Children's health at risk

IT S disappointing that North Herts District Council has dismissed the idea of providing free swimming for over-60s and under-16s as too costly. The two-year Government initiative aimed at increasing attendances at swimming pools and improving health is s

IT'S disappointing that North Herts District Council has dismissed the idea of providing free swimming for over-60s and under-16s as too costly.

The two-year Government initiative aimed at increasing attendances at swimming pools and improving health is set to begin nationwide on April 1 next year, but North Herts district councillors have rejected the scheme because the gap between Government subsidies and overall costs was too great.

I know the council's money pot is not bottomless, but I'm certain it should be a top priority that swimming pools are made accessible to all and not just to those who can afford it.

It costs £5.70 for one adult to go swimming with their seven-year-old child at North Herts Leisure Centre in Letchworth GC. This, to me, seems very expensive and is sure to stop some families being able to make use of the swimming facilities.


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The council has said it is bucking the national trend for swimming, with capacity at a maximum, but those who cannot afford it are still missing out. In this day and age it shouldn't be the case that only those who can afford it stay healthy.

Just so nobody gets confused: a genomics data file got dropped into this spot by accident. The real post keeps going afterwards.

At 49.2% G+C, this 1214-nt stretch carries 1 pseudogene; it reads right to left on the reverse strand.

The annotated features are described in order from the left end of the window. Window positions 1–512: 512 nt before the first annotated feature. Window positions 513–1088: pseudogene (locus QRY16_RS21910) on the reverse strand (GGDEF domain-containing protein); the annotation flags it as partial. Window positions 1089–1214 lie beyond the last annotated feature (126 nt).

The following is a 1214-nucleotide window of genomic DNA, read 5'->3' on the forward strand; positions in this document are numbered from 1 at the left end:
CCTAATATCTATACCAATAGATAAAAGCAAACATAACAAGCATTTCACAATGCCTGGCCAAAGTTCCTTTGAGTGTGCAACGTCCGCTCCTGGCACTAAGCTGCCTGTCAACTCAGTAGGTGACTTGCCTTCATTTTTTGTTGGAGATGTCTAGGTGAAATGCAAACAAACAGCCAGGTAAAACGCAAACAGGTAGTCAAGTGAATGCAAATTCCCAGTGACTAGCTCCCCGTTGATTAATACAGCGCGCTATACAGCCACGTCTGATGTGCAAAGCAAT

Understandably, the council is concerned about the revenue it will lose if it did offer free swimming to over-60s and under-16s. As I've already said, free swimming should be a top priority for the council because people's health is of paramount importance.

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A recent study by Glasgow and Newcastle university medics shows many six and seven-year-olds are dangerously underactive.

Many children get as little as 24 minutes of exercise a day - one sixth of the official Government figure of an average of 146 minutes. This is putting children's health at risk and creating an obesity epidemic.

These shocking findings show the amount of time children spend keeping active is at its lowest level ever.

Childhood obesity is rising at an alarming rate with experts predicting that by 2010 half of all children will be overweight unless they get active.

I think the council needs to look again at its priorities and somehow find a way to accommodate this new initiative, perhaps by putting its resources together with those of the NHS. I'm not suggesting finding the money will be easy, but it is imperative.

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